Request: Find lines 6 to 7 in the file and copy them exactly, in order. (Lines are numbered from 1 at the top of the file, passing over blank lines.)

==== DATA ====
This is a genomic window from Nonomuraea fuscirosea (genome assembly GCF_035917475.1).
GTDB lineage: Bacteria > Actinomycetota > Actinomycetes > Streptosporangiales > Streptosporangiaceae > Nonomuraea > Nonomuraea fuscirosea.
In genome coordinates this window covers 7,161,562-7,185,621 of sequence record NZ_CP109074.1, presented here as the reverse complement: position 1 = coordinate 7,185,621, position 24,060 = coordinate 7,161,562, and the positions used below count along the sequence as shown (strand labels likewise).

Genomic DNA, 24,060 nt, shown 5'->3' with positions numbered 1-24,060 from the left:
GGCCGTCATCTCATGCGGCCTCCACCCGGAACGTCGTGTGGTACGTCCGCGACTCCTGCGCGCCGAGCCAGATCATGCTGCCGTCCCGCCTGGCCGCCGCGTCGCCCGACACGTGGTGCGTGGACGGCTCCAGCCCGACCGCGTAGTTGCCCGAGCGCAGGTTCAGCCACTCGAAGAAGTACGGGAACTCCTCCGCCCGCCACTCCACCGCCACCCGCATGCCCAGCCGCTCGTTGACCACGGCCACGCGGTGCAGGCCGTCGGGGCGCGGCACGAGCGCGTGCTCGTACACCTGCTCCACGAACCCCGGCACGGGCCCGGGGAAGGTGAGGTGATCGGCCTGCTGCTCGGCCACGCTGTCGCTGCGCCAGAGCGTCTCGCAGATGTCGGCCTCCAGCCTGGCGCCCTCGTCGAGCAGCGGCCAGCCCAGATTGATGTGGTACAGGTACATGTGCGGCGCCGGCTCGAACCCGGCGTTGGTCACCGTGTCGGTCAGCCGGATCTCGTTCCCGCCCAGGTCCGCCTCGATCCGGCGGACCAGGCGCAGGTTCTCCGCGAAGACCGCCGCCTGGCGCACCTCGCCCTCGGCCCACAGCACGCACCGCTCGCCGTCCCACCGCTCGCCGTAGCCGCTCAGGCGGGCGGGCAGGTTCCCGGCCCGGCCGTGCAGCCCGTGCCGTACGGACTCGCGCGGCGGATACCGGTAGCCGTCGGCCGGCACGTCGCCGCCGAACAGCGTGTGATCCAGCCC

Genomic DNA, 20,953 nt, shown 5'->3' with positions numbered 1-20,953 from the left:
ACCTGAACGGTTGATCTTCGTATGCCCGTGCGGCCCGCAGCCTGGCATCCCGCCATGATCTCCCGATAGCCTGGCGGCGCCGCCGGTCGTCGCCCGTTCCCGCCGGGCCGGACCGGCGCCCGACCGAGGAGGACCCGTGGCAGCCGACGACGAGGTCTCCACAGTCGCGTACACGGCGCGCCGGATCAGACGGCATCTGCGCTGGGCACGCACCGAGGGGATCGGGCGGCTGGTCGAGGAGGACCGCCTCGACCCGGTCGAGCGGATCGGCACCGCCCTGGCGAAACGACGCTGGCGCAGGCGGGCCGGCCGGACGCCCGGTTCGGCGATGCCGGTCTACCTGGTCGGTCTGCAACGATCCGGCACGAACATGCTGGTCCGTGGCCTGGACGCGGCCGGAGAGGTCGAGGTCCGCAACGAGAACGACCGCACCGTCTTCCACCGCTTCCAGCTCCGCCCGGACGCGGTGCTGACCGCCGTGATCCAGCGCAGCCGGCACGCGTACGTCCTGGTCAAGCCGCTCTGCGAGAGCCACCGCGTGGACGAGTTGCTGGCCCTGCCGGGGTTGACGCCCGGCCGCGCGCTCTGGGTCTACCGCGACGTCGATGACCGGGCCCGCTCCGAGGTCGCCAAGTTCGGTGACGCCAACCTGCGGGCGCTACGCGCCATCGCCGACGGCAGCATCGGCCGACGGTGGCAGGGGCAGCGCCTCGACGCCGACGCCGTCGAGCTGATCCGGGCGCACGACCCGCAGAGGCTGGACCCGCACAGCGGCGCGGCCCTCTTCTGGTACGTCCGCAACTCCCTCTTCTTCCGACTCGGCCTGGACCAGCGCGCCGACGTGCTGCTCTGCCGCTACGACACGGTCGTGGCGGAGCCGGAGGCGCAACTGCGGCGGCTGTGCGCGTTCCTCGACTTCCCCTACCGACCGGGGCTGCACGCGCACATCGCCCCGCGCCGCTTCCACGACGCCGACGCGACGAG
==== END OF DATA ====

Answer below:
Genomic DNA, 20,953 nt, shown 5'->3' with positions numbered 1-20,953 from the left:
ACCTGAACGGTTGATCTTCGTATGCCCGTGCGGCCCGCAGCCTGGCATCCCGCCATGATCTCCCGATAGCCTGGCGGCGCCGCCGGTCGTCGCCCGTTCCCGCCGGGCCGGACCGGCGCCCGACCGAGGAGGACCCGTGGCAGCCGACGACGAGGTCTCCACAGTCGCGTACACGGCGCGCCGGATCAGACGGCATCTGCGCTGGGCACGCACCGAGGGGATCGGGCGGCTGGTCGAGGAGGACCGCCTCGACCCGGTCGAGCGGATCGGCACCGCCCTGGCGAAACGACGCTGGCGCAGGCGGGCCGGCCGGACGCCCGGTTCGGCGATGCCGGTCTACCTGGTCGGTCTGCAACGATCCGGCACGAACATGCTGGTCCGTGGCCTGGACGCGGCCGGAGAGGTCGAGGTCCGCAACGAGAACGACCGCACCGTCTTCCACCGCTTCCAGCTCCGCCCGGACGCGGTGCTGACCGCCGTGATCCAGCGCAGCCGGCACGCGTACGTCCTGGTCAAGCCGCTCTGCGAGAGCCACCGCGTGGACGAGTTGCTGGCCCTGCCGGGGTTGACGCCCGGCCGCGCGCTCTGGGTCTACCGCGACGTCGATGACCGGGCCCGCTCCGAGGTCGCCAAGTTCGGTGACGCCAACCTGCGGGCGCTACGCGCCATCGCCGACGGCAGCATCGGCCGACGGTGGCAGGGGCAGCGCCTCGACGCCGACGCCGTCGAGCTGATCCGGGCGCACGACCCGCAGAGGCTGGACCCGCACAGCGGCGCGGCCCTCTTCTGGTACGTCCGCAACTCCCTCTTCTTCCGACTCGGCCTGGACCAGCGCGCCGACGTGCTGCTCTGCCGCTACGACACGGTCGTGGCGGAGCCGGAGGCGCAACTGCGGCGGCTGTGCGCGTTCCTCGACTTCCCCTACCGACCGGGGCTGCACGCGCACATCGCCCCGCGCCGCTTCCACGACGCCGACGCGACGAG